But, way back in the day – before our lives as publishers of an arts newspaper, Linda and I ran a custom black and white photo processing lab – IF Labs – the best in Charleston at the time, if I say so myself. Linda was a master printer and I was a wiz with film developing. But today, there are no signs of chemical stains on our fingers.
So we went to this lecture to support a fellow old schooler who is still doing it – the real old fashioned way. And, I don’t just give credit to anyone who boast that they are “special” because they are using film and photo paper processed in a darkroom. I’ve got no problem with digital photography, but I still judge all photography by the final product. I really don’t care how the photographer gets there – the image is still the thing. And there are still a lot of bad photographer out there, along with a lot of skilled technicians who are making ho hum images. Parent isn’t one of them. I don’t like all his images, but after last night’s lecture I respect all those – so much more – that speak to me, after learning how much he’s flying by the seat of his pants in capturing his images. Hey, here’s a news flash – this isn’t just a problem for photography. The art world is full of artists who are not yet at the top of their game. Some might get there some day – some never will.
Throw in the fact that Parent makes his own cameras and you really wonder why someone still puts themselves through this old school process, but Parent explained all that in his presentation. It’s an emotional thing for him. And, you can’t beat the cost of the camera – which he makes out of just about anything.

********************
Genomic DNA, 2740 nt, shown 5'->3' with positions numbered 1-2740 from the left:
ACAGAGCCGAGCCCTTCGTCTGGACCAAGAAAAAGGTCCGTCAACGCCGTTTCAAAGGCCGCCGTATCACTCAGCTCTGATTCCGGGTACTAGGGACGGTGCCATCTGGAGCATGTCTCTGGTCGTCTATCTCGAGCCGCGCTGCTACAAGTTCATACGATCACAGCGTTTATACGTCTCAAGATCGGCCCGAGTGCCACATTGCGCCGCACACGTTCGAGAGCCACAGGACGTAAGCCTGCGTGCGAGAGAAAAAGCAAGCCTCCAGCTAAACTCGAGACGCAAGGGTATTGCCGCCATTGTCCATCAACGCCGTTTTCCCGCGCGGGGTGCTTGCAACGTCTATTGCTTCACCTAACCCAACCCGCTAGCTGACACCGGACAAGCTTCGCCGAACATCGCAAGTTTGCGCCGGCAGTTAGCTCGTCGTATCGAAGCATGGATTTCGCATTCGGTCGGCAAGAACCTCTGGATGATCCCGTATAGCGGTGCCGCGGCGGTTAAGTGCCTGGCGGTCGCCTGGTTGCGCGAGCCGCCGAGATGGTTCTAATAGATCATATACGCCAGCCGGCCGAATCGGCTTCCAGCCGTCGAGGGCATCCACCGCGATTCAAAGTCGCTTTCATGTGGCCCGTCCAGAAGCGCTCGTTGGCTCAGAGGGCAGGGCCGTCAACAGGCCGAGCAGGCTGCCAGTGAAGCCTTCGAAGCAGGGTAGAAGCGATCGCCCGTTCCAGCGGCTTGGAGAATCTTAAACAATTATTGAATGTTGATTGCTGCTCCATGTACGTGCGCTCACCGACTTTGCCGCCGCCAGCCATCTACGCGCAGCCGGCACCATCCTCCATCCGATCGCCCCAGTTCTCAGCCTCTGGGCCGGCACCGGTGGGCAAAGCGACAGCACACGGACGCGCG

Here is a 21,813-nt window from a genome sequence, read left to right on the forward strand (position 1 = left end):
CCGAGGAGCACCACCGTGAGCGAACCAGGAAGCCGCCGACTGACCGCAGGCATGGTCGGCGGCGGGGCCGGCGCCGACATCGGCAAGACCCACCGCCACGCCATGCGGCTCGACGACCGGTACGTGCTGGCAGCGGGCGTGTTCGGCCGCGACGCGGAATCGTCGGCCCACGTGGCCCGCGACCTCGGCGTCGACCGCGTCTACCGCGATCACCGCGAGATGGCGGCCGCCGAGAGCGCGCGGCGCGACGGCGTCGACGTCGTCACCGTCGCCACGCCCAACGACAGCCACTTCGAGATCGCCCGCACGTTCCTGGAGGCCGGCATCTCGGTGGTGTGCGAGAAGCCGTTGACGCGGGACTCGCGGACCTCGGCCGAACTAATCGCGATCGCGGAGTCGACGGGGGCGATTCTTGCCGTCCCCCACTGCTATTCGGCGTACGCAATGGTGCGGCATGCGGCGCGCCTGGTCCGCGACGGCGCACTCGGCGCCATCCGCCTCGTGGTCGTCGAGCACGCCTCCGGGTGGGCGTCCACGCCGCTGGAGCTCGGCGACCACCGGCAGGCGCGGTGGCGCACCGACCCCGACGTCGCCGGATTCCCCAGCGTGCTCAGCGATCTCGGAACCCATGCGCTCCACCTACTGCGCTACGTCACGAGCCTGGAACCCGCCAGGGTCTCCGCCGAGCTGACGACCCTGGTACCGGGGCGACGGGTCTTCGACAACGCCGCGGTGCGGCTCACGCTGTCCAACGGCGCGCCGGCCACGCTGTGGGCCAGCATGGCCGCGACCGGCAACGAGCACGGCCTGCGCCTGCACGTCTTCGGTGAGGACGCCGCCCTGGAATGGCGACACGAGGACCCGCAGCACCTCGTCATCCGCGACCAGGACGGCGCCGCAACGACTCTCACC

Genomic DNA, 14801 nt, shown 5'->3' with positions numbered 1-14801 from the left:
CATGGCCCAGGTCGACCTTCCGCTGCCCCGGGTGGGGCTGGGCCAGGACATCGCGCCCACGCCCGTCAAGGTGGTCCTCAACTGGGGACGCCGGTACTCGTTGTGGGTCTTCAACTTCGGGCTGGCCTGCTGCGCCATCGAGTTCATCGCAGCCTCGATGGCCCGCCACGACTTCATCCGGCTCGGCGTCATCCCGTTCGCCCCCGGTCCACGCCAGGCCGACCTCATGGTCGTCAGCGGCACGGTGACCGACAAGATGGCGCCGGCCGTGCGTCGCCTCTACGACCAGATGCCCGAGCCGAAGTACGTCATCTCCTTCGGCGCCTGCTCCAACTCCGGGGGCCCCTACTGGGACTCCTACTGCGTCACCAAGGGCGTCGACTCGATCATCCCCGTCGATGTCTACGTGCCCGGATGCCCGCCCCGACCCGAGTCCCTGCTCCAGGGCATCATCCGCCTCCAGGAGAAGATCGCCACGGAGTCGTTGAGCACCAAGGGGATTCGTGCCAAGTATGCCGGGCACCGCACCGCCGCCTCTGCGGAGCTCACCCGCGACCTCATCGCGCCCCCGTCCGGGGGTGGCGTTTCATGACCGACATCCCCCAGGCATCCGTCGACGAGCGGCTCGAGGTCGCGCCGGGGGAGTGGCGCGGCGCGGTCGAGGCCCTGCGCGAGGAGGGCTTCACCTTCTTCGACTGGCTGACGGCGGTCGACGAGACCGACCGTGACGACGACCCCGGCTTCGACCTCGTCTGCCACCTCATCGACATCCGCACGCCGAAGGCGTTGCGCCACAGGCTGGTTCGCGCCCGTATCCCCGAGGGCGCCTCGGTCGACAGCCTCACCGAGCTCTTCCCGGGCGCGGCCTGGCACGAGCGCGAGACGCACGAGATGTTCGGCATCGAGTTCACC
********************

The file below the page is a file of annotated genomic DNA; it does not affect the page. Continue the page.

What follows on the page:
He did say one thing that I had to differ with. It’s not that I disagree with what he said, I just see it differently. At one point he said that pinhole photography is the only way to stop nature and capture it in an image. You can’t do it with a shutter speed of 1/500th of a second, but I think he was referring to the fact that pinhole photography slows the photographer down, due to the nature that you have only a few shots and without a viewfinder to actually see what you are trying to capture – you really have to slow down and think about what you’re doing or trying to do. Where with today’s digital cameras you can just shoot away hoping you get something from volume – as you’re not burning up expensive film anymore. And, you can just delete what you don’t want – on the spot and shoot again and again or slip another memory disk into the camera. That might work in sports photography.